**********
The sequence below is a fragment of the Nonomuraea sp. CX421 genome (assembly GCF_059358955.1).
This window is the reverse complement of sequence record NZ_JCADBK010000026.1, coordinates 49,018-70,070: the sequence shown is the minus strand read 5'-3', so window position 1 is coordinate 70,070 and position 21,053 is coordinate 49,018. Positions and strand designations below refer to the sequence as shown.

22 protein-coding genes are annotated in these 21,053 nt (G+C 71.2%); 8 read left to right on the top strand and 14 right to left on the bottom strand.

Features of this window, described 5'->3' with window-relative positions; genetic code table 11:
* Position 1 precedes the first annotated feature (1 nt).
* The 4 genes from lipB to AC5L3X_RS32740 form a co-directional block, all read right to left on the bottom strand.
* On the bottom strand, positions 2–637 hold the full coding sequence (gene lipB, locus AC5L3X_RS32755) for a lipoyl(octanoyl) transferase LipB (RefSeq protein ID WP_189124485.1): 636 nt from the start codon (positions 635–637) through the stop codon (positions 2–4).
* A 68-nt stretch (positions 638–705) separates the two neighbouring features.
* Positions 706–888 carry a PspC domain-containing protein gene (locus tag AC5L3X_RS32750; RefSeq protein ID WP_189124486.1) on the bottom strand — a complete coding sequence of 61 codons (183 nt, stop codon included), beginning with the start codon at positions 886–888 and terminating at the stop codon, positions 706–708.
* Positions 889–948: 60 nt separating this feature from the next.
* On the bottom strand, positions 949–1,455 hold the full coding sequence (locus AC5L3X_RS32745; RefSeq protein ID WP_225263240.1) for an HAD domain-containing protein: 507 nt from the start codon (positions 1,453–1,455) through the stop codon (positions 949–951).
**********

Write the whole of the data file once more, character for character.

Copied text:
The sequence below is a fragment of the Nonomuraea sp. CX421 genome (assembly GCF_059358955.1).
This window is the reverse complement of sequence record NZ_JCADBK010000026.1, coordinates 49,018-70,070: the sequence shown is the minus strand read 5'-3', so window position 1 is coordinate 70,070 and position 21,053 is coordinate 49,018. Positions and strand designations below refer to the sequence as shown.

22 protein-coding genes are annotated in these 21,053 nt (G+C 71.2%); 8 read left to right on the top strand and 14 right to left on the bottom strand.

Features of this window, described 5'->3' with window-relative positions; genetic code table 11:
* Position 1 precedes the first annotated feature (1 nt).
* The 4 genes from lipB to AC5L3X_RS32740 form a co-directional block, all read right to left on the bottom strand.
* On the bottom strand, positions 2–637 hold the full coding sequence (gene lipB, locus AC5L3X_RS32755) for a lipoyl(octanoyl) transferase LipB (RefSeq protein ID WP_189124485.1): 636 nt from the start codon (positions 635–637) through the stop codon (positions 2–4).
* A 68-nt stretch (positions 638–705) separates the two neighbouring features.
* Positions 706–888 carry a PspC domain-containing protein gene (locus tag AC5L3X_RS32750; RefSeq protein ID WP_189124486.1) on the bottom strand — a complete coding sequence of 61 codons (183 nt, stop codon included), beginning with the start codon at positions 886–888 and terminating at the stop codon, positions 706–708.
* Positions 889–948: 60 nt separating this feature from the next.
* On the bottom strand, positions 949–1,455 hold the full coding sequence (locus AC5L3X_RS32745; RefSeq protein ID WP_225263240.1) for an HAD domain-containing protein: 507 nt from the start codon (positions 1,453–1,455) through the stop codon (positions 949–951).